Here’s a news item from the Associated Press: BOISE, Idaho (AP) — A panel appointed to set pay for state lawmakers has decided against salary cuts, recommending that legislators keep their current salaries at $16,116 a year. The Legislative Compensation Committee approved the recommendation Wednesday despite strong objections from panel member Deb Kristensen, who argued that state lawmakers should take at least a 2 percent pay cut. Kristensen says the recommendation to not reduce the salaries of Idaho lawmakers sends the wrong message at a time when state workers have been laid off and forced to take unpaid furlough days. Instead of cutting pay, the committee opted to reduce how much lawmakers receive for constituent services to $1,875. Lawmakers living within 50 miles of Boise would still receive $49 per day during the session, under the proposal. Those living outside Boise who maintain second residences would still get $122 per day.
Click below for a full report from AP reporter Jessie Bonner.
Panel opts not to cut Idaho lawmaker pay
By JESSIE L. BONNER, Associated Press Writer
BOISE, Idaho (AP) — A panel appointed to set pay for Idaho lawmakers has recommended that legislators keep their current salaries at $16,116 a year, in a decision Wednesday.
The Idaho Legislative Compensation Committee opted against pay cuts and instead, reduced how much lawmakers receive for constituent services by more than $300, bringing that down to $1,875.
Panel member Deb Kristensen argued that state lawmakers should at least have to take a 2 percent pay cut at a time when state workers have been laid off, lost benefits or forced to take unpaid furlough.
“I think it really sends the wrong message, if we don’t do something to cut their current level when everyone else has taken a cut, in some form or another,” Kristensen said.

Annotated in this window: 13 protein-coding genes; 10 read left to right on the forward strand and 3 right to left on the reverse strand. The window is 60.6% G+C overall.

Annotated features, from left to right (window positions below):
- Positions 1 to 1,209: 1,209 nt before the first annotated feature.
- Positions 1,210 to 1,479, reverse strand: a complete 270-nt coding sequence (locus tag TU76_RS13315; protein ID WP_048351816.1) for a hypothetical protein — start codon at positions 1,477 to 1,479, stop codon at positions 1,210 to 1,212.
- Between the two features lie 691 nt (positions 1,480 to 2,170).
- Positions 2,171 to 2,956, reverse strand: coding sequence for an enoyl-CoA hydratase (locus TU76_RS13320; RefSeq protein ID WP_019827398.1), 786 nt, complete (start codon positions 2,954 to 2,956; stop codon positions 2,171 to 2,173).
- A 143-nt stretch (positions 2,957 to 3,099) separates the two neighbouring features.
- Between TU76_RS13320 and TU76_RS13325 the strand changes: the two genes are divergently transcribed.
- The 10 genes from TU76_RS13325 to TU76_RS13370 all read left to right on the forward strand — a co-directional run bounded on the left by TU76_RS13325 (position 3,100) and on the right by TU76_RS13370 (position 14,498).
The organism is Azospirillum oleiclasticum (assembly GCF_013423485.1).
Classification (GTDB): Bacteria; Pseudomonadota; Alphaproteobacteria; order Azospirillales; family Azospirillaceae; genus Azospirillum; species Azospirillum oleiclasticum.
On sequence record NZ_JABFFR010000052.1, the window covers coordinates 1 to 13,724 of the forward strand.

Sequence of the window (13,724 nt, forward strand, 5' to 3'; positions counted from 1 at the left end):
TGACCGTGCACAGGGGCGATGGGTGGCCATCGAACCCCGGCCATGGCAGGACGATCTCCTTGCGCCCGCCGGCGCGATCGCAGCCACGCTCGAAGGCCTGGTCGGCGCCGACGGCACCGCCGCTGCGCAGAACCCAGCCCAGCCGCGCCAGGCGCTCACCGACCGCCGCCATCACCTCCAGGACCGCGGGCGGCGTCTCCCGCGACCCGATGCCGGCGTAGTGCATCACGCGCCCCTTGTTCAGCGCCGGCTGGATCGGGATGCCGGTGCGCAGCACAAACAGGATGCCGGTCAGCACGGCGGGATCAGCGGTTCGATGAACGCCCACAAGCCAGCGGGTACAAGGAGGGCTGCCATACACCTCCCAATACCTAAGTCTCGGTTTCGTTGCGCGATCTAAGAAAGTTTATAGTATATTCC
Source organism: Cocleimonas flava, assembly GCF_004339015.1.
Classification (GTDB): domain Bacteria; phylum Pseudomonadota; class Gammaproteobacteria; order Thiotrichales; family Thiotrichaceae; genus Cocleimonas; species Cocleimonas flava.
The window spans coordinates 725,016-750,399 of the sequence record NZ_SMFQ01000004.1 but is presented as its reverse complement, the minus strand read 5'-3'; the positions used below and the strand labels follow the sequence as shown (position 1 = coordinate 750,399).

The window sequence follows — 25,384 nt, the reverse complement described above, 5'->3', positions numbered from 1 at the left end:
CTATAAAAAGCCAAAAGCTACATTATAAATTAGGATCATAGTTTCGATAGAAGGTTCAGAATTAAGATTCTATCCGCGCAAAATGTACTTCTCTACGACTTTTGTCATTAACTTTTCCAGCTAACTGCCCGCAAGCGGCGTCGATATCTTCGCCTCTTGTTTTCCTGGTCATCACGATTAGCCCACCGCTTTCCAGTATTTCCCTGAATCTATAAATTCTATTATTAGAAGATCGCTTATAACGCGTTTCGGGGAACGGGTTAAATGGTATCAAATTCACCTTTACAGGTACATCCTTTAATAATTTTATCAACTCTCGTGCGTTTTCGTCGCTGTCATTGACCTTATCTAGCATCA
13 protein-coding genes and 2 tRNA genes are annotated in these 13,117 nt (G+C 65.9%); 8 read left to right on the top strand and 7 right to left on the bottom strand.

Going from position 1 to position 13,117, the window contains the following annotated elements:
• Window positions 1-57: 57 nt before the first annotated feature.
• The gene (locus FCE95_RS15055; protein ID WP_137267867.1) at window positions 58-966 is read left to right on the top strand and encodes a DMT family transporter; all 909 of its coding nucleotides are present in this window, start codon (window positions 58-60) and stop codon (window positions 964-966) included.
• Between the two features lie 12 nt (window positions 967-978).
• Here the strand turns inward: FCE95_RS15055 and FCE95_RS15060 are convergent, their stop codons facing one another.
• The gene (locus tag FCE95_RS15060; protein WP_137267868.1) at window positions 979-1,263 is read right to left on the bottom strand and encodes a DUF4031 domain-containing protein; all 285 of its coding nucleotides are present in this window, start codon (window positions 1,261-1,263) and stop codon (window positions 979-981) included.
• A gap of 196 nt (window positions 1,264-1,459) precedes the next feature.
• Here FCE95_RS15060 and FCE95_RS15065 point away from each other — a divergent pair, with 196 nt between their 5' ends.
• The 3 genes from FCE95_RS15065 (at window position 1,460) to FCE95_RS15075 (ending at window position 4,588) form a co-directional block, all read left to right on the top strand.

Committee chairman Rich Jackson countered that Idaho’s legislative salaries have been dormant since December 2006 and during that time, lawmakers rejected a proposal that would have increased their pay.
Republican and Democratic lawmakers turned down a 5 percent pay increase last year, as Idaho’s poor economy made it politically impossible for them to accept the raises at a time when others were losing their jobs.
The increase would have boosted their pay to $16,921, but the plan was rejected.
“Their salary has been basically frozen,” Jackson said.
Lawmakers living within 50 miles of Boise would still receive $49 per day during the session, under the new recommendation. Those living outside Boise who maintain second residences would still get $122 per day.
Idaho’s lawmakers, who are in session for about three months of the year, also receive health and pension benefits. The committee deliberated on whether legislators should be treated as part-time state workers, who were forced to start paying higher insurance premiums last year.
While the committee acknowledged that lawmakers conduct a part-time Legislature and most have day jobs in their home cities, panel members also noted the long hours that legislators put in outside the session.
“I don’t think it’s too hard to make the case that they’re full-time,” committee member Bill Daniels said.
The committee ultimately decided it was outside their role to determine whether legislators are full-time or part-time workers, and agreed to send a letter asking House and Senate lawmakers to make the determination.
Copyright 2010 The Associated Press.